“That’ll be $2,” we were told by the border agent. We asked for what and were told that it was the ‘holiday’ fee because it was a Sunday. Never mind that neither Cambodia nor Laos are Christian countries or that any such fee officially exists, this is the way this border is run and there is no choice given but to participate. Requests for receipts go unanswered as the border agent, wearing his undershirt, can’t even look you in the eye. The bus who arrived the next day, late because of mechanical difficulties, was charged $7 per person.
We arrived to Laos around dusk and were let off of our bus in the dark. Somehow we made our way to the island ‘paradise’ we were set to explore for the next few days. We found Don Det to be so wonderful that we couldn’t stand to wait to leave…so the next day around noon that’s what we did, and that’s when we started to have even more problems.
Once on the mainland I realized we’d left the cell phone behind and called for it to be sent over on the next boat. We’d left it behind at the agency who sold us our bus ticket and the agent still had it, identified it, and said I’d need to pay the boatman…to which I agreed. A few minutes later he called the person with us back and said it was ‘stolen’ in the 2 minutes he was on the phone with me.
Right. Not only was that @$$ probably talking to me while using our phone, but his accomplice, the man standing with me whose phone I was using, repeatedly asked me how much it was worth.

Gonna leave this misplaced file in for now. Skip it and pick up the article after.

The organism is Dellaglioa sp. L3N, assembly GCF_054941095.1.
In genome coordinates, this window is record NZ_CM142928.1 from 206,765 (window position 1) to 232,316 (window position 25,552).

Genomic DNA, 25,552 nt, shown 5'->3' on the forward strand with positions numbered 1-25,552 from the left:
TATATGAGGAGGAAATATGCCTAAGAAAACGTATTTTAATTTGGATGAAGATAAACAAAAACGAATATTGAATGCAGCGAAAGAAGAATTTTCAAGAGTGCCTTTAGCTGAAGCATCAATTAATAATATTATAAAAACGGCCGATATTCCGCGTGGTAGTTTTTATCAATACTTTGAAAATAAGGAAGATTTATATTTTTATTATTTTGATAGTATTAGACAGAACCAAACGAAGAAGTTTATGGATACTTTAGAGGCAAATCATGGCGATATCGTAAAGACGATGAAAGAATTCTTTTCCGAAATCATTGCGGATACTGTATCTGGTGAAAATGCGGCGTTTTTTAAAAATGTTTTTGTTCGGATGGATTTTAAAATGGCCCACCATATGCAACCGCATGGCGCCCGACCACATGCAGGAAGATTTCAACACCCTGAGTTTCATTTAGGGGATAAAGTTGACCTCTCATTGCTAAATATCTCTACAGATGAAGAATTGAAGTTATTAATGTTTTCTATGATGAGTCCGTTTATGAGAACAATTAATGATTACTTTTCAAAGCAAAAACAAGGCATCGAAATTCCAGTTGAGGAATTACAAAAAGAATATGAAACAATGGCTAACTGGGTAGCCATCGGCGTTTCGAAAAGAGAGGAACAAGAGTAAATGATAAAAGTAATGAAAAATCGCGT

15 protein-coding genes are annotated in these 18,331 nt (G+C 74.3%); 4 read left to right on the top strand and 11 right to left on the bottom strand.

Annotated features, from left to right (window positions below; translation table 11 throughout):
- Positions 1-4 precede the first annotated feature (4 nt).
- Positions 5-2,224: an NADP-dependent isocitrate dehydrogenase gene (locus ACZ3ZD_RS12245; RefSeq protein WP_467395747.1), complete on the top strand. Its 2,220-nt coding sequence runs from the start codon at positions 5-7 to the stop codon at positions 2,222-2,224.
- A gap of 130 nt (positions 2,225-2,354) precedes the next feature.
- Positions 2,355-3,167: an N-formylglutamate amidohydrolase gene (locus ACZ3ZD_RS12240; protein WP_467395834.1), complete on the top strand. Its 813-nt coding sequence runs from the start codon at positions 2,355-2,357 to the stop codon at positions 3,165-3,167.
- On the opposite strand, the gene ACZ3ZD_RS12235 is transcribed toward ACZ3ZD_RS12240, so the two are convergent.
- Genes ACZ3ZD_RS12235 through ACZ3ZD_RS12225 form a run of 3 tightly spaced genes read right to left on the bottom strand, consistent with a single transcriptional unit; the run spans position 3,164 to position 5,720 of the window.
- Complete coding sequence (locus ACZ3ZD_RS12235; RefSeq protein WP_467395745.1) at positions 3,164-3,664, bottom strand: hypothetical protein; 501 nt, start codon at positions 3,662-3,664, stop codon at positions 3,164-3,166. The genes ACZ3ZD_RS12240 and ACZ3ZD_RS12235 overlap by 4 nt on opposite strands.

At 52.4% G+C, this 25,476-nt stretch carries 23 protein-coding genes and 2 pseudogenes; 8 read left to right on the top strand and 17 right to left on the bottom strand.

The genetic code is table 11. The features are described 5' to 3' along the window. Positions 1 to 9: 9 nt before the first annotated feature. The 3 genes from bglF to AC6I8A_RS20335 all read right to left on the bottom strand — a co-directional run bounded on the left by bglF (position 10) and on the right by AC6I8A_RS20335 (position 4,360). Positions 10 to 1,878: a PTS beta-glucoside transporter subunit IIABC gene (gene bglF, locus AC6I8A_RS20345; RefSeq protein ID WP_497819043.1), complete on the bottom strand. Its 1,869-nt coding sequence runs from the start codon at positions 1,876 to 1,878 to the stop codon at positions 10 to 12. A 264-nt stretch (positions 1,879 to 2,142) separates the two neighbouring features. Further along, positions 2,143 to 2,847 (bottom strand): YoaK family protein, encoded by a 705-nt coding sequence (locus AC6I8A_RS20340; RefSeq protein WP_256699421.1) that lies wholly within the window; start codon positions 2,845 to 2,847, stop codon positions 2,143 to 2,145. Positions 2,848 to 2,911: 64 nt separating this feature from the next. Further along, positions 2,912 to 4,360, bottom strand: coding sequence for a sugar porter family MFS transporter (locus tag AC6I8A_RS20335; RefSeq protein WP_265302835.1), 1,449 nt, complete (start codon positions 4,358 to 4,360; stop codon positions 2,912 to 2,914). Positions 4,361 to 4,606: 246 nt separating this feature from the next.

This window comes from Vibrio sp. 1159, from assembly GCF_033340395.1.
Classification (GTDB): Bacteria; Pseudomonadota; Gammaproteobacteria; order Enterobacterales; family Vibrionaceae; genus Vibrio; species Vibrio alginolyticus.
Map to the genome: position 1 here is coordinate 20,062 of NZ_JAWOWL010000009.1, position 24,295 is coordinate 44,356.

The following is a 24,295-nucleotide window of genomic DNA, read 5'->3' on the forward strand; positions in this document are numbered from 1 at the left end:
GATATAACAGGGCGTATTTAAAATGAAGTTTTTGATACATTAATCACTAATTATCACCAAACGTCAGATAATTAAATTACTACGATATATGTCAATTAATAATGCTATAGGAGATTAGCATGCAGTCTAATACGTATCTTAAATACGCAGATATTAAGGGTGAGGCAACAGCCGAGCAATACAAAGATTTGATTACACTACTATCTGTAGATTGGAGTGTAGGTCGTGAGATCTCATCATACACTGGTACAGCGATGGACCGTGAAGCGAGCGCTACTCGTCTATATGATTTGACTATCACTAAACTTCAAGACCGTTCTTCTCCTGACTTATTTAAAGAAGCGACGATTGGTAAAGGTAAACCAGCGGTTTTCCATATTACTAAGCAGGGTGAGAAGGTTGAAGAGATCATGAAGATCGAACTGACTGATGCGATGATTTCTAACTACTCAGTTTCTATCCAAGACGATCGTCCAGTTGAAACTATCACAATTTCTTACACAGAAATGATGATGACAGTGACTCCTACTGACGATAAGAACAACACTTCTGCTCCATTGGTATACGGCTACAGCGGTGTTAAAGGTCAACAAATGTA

Next up. The bus was late. It should have arrived before 4pm. It didn’t arrive until nearly 9pm, about 5 hours late. Over that time, my friend the cell phone thief has had many beers. It is now very dark and we’ve been waiting on the side of the road for the bus for hours. Around 7pm he decides he is hungry and wants to put us all in his car and we’ll wait for the bus at the restaurant 3km up the road. He is drunk so we say no. He keeps trying. It is dark. I sneak around the side of the car and feel around for….yup….the keys are sitting right in the ignition. So I steal them. We’re not going anywhere.
Is that grand theft auto? Beats me!
I stay out of the ensuing argument, as I have the man’s car keys in my pocket. Somehow though, he realizes we’re not going anywhere and give up. Then decides to light a fire using rice stalks (fresh ones, ya’know, still green and filled with…water) and shake burning sticks at us as they go out. He is upset when we are unimpressed, you wouldn’t have been either. He was still drunk but as Winston Churchill might remark, in the morning he was still going to be stupid.
I ended up hiding the car keys right in front of the driver’s side tire. It was dark and they wouldn’t be seen until they were looked for. It was good I did this because as we were boarding our bus when it did finally come he came in our direction and started yelling and screaming about his car keys. I just told him he was drunk and he should go away. His friend quickly stopped him, we assume because he found the keys on the ground where I’d left them. He may have helped to steal our cell phone, but we got a good laugh at his expense.
IF YOU GO: On the Islands you will find nothing to do but sit in a hammock in a mosquito filled area. There are some waterfalls to look at (nice) and the river dolphins to see if you didn’t do so in Cambodia, but all this will only take you a day tops. When you decide its time to leave your mosquito and roach infested bungalow (cheap, but that is literally the only option) just take the VIP bus in the AM north, don’t take the afternoon bus that is coming from Cambodia.